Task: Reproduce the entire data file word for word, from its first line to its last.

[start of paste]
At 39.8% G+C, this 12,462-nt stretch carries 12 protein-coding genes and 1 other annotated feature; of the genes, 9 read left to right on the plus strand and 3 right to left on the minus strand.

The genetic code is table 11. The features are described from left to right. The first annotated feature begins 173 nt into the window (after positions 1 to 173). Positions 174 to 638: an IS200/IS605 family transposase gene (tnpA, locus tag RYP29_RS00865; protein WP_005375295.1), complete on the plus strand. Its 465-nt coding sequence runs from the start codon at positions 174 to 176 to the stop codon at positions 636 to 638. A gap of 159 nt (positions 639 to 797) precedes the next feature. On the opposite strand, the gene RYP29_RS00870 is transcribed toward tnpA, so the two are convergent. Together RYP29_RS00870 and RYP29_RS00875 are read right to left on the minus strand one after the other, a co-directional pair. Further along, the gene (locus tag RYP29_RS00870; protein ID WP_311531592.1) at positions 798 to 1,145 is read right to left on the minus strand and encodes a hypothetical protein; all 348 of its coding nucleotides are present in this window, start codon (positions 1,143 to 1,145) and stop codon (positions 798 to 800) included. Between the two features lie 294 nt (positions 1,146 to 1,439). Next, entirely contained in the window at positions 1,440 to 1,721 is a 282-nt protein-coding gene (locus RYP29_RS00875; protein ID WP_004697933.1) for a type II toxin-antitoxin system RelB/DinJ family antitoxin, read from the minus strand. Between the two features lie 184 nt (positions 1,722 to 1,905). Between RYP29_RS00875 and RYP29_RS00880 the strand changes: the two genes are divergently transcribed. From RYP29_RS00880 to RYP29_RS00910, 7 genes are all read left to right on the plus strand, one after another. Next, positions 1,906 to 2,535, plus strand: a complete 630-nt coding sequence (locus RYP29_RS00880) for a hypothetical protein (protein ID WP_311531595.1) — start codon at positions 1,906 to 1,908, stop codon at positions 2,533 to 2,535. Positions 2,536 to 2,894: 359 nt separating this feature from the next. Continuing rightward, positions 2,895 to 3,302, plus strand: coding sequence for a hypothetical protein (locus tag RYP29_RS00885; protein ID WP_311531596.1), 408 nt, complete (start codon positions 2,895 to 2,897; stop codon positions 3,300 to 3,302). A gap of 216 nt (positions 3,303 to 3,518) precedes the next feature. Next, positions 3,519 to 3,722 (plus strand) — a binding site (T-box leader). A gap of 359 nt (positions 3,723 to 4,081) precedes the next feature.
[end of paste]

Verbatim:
At 39.8% G+C, this 12,462-nt stretch carries 12 protein-coding genes and 1 other annotated feature; of the genes, 9 read left to right on the plus strand and 3 right to left on the minus strand.

The genetic code is table 11. The features are described from left to right. The first annotated feature begins 173 nt into the window (after positions 1 to 173). Positions 174 to 638: an IS200/IS605 family transposase gene (tnpA, locus tag RYP29_RS00865; protein WP_005375295.1), complete on the plus strand. Its 465-nt coding sequence runs from the start codon at positions 174 to 176 to the stop codon at positions 636 to 638. A gap of 159 nt (positions 639 to 797) precedes the next feature. On the opposite strand, the gene RYP29_RS00870 is transcribed toward tnpA, so the two are convergent. Together RYP29_RS00870 and RYP29_RS00875 are read right to left on the minus strand one after the other, a co-directional pair. Further along, the gene (locus tag RYP29_RS00870; protein ID WP_311531592.1) at positions 798 to 1,145 is read right to left on the minus strand and encodes a hypothetical protein; all 348 of its coding nucleotides are present in this window, start codon (positions 1,143 to 1,145) and stop codon (positions 798 to 800) included. Between the two features lie 294 nt (positions 1,146 to 1,439). Next, entirely contained in the window at positions 1,440 to 1,721 is a 282-nt protein-coding gene (locus RYP29_RS00875; protein ID WP_004697933.1) for a type II toxin-antitoxin system RelB/DinJ family antitoxin, read from the minus strand. Between the two features lie 184 nt (positions 1,722 to 1,905). Between RYP29_RS00875 and RYP29_RS00880 the strand changes: the two genes are divergently transcribed. From RYP29_RS00880 to RYP29_RS00910, 7 genes are all read left to right on the plus strand, one after another. Next, positions 1,906 to 2,535, plus strand: a complete 630-nt coding sequence (locus RYP29_RS00880) for a hypothetical protein (protein ID WP_311531595.1) — start codon at positions 1,906 to 1,908, stop codon at positions 2,533 to 2,535. Positions 2,536 to 2,894: 359 nt separating this feature from the next. Continuing rightward, positions 2,895 to 3,302, plus strand: coding sequence for a hypothetical protein (locus tag RYP29_RS00885; protein ID WP_311531596.1), 408 nt, complete (start codon positions 2,895 to 2,897; stop codon positions 3,300 to 3,302). A gap of 216 nt (positions 3,303 to 3,518) precedes the next feature. Next, positions 3,519 to 3,722 (plus strand) — a binding site (T-box leader). A gap of 359 nt (positions 3,723 to 4,081) precedes the next feature.